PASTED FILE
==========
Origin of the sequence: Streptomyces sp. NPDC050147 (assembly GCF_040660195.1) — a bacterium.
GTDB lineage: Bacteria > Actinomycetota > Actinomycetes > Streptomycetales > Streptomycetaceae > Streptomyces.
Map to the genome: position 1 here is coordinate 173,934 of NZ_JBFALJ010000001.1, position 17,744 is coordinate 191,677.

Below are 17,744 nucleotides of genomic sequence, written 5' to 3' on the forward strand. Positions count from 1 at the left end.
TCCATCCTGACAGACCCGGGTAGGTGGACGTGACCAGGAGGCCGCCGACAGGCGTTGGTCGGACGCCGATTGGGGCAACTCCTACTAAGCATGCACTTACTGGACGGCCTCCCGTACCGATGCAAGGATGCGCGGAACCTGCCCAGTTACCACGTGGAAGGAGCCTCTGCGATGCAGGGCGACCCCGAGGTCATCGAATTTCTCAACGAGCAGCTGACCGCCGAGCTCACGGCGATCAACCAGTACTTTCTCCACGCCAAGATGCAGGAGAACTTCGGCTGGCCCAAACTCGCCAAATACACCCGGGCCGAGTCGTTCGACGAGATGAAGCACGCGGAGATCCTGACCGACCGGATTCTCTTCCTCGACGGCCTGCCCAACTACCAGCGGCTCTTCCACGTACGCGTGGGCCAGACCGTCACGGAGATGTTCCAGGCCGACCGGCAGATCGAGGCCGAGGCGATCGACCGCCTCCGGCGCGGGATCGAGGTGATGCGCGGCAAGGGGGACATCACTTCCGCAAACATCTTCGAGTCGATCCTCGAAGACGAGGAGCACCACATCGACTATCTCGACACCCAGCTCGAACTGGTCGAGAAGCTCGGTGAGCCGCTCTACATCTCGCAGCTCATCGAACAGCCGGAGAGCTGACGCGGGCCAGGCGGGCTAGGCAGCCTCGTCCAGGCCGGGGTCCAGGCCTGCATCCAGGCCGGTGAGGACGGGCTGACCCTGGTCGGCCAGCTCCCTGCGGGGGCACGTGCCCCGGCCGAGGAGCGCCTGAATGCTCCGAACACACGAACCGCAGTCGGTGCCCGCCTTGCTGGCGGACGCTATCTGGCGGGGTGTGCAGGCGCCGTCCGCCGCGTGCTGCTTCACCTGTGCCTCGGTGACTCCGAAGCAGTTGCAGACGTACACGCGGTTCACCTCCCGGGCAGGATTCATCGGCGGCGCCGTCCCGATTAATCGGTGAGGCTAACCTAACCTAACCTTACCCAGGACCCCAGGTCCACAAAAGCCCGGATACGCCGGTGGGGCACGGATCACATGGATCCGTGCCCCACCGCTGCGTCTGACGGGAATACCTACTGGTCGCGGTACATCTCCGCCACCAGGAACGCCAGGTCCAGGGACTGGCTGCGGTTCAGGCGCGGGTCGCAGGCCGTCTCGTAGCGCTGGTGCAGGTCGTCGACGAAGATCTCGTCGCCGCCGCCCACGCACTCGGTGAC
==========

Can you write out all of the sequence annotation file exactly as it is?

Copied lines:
Origin of the sequence: Streptomyces sp. NPDC050147 (assembly GCF_040660195.1) — a bacterium.
GTDB lineage: Bacteria > Actinomycetota > Actinomycetes > Streptomycetales > Streptomycetaceae > Streptomyces.
Map to the genome: position 1 here is coordinate 173,934 of NZ_JBFALJ010000001.1, position 17,744 is coordinate 191,677.

Below are 17,744 nucleotides of genomic sequence, written 5' to 3' on the forward strand. Positions count from 1 at the left end.
TCCATCCTGACAGACCCGGGTAGGTGGACGTGACCAGGAGGCCGCCGACAGGCGTTGGTCGGACGCCGATTGGGGCAACTCCTACTAAGCATGCACTTACTGGACGGCCTCCCGTACCGATGCAAGGATGCGCGGAACCTGCCCAGTTACCACGTGGAAGGAGCCTCTGCGATGCAGGGCGACCCCGAGGTCATCGAATTTCTCAACGAGCAGCTGACCGCCGAGCTCACGGCGATCAACCAGTACTTTCTCCACGCCAAGATGCAGGAGAACTTCGGCTGGCCCAAACTCGCCAAATACACCCGGGCCGAGTCGTTCGACGAGATGAAGCACGCGGAGATCCTGACCGACCGGATTCTCTTCCTCGACGGCCTGCCCAACTACCAGCGGCTCTTCCACGTACGCGTGGGCCAGACCGTCACGGAGATGTTCCAGGCCGACCGGCAGATCGAGGCCGAGGCGATCGACCGCCTCCGGCGCGGGATCGAGGTGATGCGCGGCAAGGGGGACATCACTTCCGCAAACATCTTCGAGTCGATCCTCGAAGACGAGGAGCACCACATCGACTATCTCGACACCCAGCTCGAACTGGTCGAGAAGCTCGGTGAGCCGCTCTACATCTCGCAGCTCATCGAACAGCCGGAGAGCTGACGCGGGCCAGGCGGGCTAGGCAGCCTCGTCCAGGCCGGGGTCCAGGCCTGCATCCAGGCCGGTGAGGACGGGCTGACCCTGGTCGGCCAGCTCCCTGCGGGGGCACGTGCCCCGGCCGAGGAGCGCCTGAATGCTCCGAACACACGAACCGCAGTCGGTGCCCGCCTTGCTGGCGGACGCTATCTGGCGGGGTGTGCAGGCGCCGTCCGCCGCGTGCTGCTTCACCTGTGCCTCGGTGACTCCGAAGCAGTTGCAGACGTACACGCGGTTCACCTCCCGGGCAGGATTCATCGGCGGCGCCGTCCCGATTAATCGGTGAGGCTAACCTAACCTAACCTTACCCAGGACCCCAGGTCCACAAAAGCCCGGATACGCCGGTGGGGCACGGATCACATGGATCCGTGCCCCACCGCTGCGTCTGACGGGAATACCTACTGGTCGCGGTACATCTCCGCCACCAGGAACGCCAGGTCCAGGGACTGGCTGCGGTTCAGGCGCGGGTCGCAGGCCGTCTCGTAGCGCTGGTGCAGGTCGTCGACGAAGATCTCGTCGCCGCCGCCCACGCACTCGGTGAC